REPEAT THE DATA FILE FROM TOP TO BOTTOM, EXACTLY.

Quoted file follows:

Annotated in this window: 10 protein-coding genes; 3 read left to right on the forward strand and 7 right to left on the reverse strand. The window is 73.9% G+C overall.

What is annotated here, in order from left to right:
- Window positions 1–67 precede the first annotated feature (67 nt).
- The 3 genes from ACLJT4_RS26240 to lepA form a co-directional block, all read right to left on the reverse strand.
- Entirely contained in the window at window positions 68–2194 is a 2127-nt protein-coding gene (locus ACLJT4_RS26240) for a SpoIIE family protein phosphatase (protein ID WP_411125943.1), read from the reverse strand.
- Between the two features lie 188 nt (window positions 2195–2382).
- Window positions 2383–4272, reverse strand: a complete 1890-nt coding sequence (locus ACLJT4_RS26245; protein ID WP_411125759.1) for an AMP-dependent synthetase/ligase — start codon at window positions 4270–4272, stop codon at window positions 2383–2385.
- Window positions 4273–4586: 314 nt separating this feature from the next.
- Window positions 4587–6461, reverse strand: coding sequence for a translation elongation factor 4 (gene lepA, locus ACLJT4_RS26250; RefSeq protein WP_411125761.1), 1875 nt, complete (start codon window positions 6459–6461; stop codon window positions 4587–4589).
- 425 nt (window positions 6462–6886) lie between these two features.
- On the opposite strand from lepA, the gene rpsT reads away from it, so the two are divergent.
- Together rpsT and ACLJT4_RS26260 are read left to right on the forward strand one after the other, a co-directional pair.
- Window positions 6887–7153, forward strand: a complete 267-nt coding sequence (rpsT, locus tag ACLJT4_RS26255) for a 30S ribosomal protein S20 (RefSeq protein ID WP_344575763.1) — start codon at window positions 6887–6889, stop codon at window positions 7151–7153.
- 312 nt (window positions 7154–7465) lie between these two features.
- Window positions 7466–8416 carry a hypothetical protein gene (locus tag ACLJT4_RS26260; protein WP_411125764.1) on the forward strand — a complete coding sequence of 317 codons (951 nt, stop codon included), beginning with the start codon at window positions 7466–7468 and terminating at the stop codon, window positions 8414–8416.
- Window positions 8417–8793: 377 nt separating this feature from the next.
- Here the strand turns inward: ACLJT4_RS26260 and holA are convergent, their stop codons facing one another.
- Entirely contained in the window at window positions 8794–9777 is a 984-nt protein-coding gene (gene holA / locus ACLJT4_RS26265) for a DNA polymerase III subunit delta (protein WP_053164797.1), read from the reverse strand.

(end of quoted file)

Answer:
Annotated in this window: 10 protein-coding genes; 3 read left to right on the forward strand and 7 right to left on the reverse strand. The window is 73.9% G+C overall.

What is annotated here, in order from left to right:
- Window positions 1–67 precede the first annotated feature (67 nt).
- The 3 genes from ACLJT4_RS26240 to lepA form a co-directional block, all read right to left on the reverse strand.
- Entirely contained in the window at window positions 68–2194 is a 2127-nt protein-coding gene (locus ACLJT4_RS26240) for a SpoIIE family protein phosphatase (protein ID WP_411125943.1), read from the reverse strand.
- Between the two features lie 188 nt (window positions 2195–2382).
- Window positions 2383–4272, reverse strand: a complete 1890-nt coding sequence (locus ACLJT4_RS26245; protein ID WP_411125759.1) for an AMP-dependent synthetase/ligase — start codon at window positions 4270–4272, stop codon at window positions 2383–2385.
- Window positions 4273–4586: 314 nt separating this feature from the next.
- Window positions 4587–6461, reverse strand: coding sequence for a translation elongation factor 4 (gene lepA, locus ACLJT4_RS26250; RefSeq protein WP_411125761.1), 1875 nt, complete (start codon window positions 6459–6461; stop codon window positions 4587–4589).
- 425 nt (window positions 6462–6886) lie between these two features.
- On the opposite strand from lepA, the gene rpsT reads away from it, so the two are divergent.
- Together rpsT and ACLJT4_RS26260 are read left to right on the forward strand one after the other, a co-directional pair.
- Window positions 6887–7153, forward strand: a complete 267-nt coding sequence (rpsT, locus tag ACLJT4_RS26255) for a 30S ribosomal protein S20 (RefSeq protein ID WP_344575763.1) — start codon at window positions 6887–6889, stop codon at window positions 7151–7153.
- 312 nt (window positions 7154–7465) lie between these two features.
- Window positions 7466–8416 carry a hypothetical protein gene (locus tag ACLJT4_RS26260; protein WP_411125764.1) on the forward strand — a complete coding sequence of 317 codons (951 nt, stop codon included), beginning with the start codon at window positions 7466–7468 and terminating at the stop codon, window positions 8414–8416.
- Window positions 8417–8793: 377 nt separating this feature from the next.
- Here the strand turns inward: ACLJT4_RS26260 and holA are convergent, their stop codons facing one another.
- Entirely contained in the window at window positions 8794–9777 is a 984-nt protein-coding gene (gene holA / locus ACLJT4_RS26265) for a DNA polymerase III subunit delta (protein WP_053164797.1), read from the reverse strand.